Repatriation Efforts Across Europe and the US

Repatriation Efforts are Coming to a Stop in Europe and the United States, Amid Modifications in Public Attitude.

Feb 20, 2024By Angela Davic, News, Discoveries, In-depth Reporting, and Analysis
The British Museum, Repatriation Efforts
The British Museum. Via Wikipedia.


Repatriation efforts are coming to a stop in Europe and the United States. This is all happening amid modifications in public attitude. Restitution certainly experienced a radical transformation in recent years, even if it remained a hot topic in art circles for decades, on and off. While the repair and return issues remain heated, we came to an important turning point.


Repatriation Efforts…One Step Forward, Two Steps Back

Marble metope from the Parthenon, via British Museum.


News about returned and seized items, projects, pending and resolved litigation, and other events remained constant throughout 2023. Also, discussion about arrangements reached between Europe and the Global South. Most commentators mention French President Emmanuel Macron‘s 2017 address in Burkina Faso. He said he wanted “the conditions met for the temporary or definitive restitution of African heritage to Africa”.


Since then, France, Germany, the Netherlands, Belgium, and Switzerland established national standards or panels to assess compensation claims. Also, on returning items obtained throughout the corresponding colonial eras. Furthermore, recent legislation has been implemented in Belgium and France to expedite the procedure. It looks like France and Austria will roll out fresh regulations along these lines in 2024.


The exhibition “Art of Benin of yesterday and today: from Restitution to Revelation”


The culture ministries of France and Germany declared their intention to establish a cooperative fund to investigate the provenance of museum pieces originating from previously colonised African regions. Restitution attempts are on hold in many countries and institutional collections, despite advances. For example, a second government-commissioned assessment, authored by former director of the Museum Jean-Luc Martinez, strengthened regulations on restoration rules.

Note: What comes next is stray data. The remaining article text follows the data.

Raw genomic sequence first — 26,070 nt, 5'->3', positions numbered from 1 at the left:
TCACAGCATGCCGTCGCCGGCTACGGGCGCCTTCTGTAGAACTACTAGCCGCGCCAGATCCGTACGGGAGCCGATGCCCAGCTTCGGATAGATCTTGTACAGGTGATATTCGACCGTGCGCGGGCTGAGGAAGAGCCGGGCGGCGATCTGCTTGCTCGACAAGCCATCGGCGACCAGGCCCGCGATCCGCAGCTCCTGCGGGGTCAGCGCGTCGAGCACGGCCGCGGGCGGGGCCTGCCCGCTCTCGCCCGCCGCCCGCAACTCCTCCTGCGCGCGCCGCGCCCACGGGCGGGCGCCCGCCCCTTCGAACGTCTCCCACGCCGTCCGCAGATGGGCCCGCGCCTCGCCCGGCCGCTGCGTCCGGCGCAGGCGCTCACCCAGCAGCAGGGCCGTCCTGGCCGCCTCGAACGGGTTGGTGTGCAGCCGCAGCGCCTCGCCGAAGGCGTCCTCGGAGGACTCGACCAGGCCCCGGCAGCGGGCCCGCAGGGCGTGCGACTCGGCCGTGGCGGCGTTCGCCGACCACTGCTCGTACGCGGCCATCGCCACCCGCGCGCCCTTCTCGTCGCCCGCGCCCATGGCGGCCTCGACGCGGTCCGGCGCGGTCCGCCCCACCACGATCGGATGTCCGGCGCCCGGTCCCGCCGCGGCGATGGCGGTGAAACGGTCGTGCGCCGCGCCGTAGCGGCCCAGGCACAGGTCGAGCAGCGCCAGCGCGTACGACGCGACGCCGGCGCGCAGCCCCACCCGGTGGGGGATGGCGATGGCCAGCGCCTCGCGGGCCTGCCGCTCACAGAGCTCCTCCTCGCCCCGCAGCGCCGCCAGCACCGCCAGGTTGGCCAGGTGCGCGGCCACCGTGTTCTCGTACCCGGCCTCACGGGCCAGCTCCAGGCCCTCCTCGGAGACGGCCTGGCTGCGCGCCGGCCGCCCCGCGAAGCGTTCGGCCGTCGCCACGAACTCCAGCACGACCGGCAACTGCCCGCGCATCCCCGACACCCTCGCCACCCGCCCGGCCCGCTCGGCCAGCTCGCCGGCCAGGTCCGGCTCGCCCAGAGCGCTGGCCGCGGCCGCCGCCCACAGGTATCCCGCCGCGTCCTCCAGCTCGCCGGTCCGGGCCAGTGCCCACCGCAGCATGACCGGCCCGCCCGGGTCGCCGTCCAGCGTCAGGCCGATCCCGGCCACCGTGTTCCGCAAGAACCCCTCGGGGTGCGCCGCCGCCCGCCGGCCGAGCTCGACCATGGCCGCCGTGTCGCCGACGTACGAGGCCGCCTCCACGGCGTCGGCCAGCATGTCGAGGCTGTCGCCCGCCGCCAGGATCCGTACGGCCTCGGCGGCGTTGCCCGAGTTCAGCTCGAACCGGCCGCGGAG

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What About Public Opinion?

Restitution ceremony NYC. Via The Monuments Men and Women Foundation (MMWF)


It aimed to serve as a guide for legislators as they drafted laws to allow the deaccession of stolen artwork, especially from Africa. At the moment, the majority of items in France’s national collection cannot return without a parliamentary vote. The United Kingdom parliament, meanwhile, passed the Charities Act in 2022. sections 15 and 16 “would allow national museums to return material in rare cases where there is an overwhelming moral obligation to do so”.


In Germany, the return of some Benin bronzes to Nigeria faced backlash. Public discussions over reparations are heating up in tandem with the ongoing debate in parliaments across the world. “More communities [in Cameroon] are interested in restitution, but also in reparations for the people killed, sometimes in the hundreds”, Richard Tsogang Fossi, a fellow at the Technical University of Berlin said.


Dionysus by Pheidias, 438-432 BC, from the East pediment of the Parthenon, via the British Museum, London


Leila Amineddoleh, an art lawyer based in New York who pushed for the return of the Parthenon Marbles to Greece, claims that the racial justice movement sparked by the police assassination of George Floyd is sometimes credited with igniting a larger public demand for restitution throughout Europe and North America. “Part of this movement is a recognition that heritage is important to everyone. It should be accessible to everyone, and the people in the origin nations as well”.

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By Angela DavicNews, Discoveries, In-depth Reporting, and AnalysisAngela is a journalism student at the Faculty of Political Science in Belgrade and received a scholarship for continued education in Prague. She completed her internship at the daily newspaper DANAS and worked as an executive editor at Talas.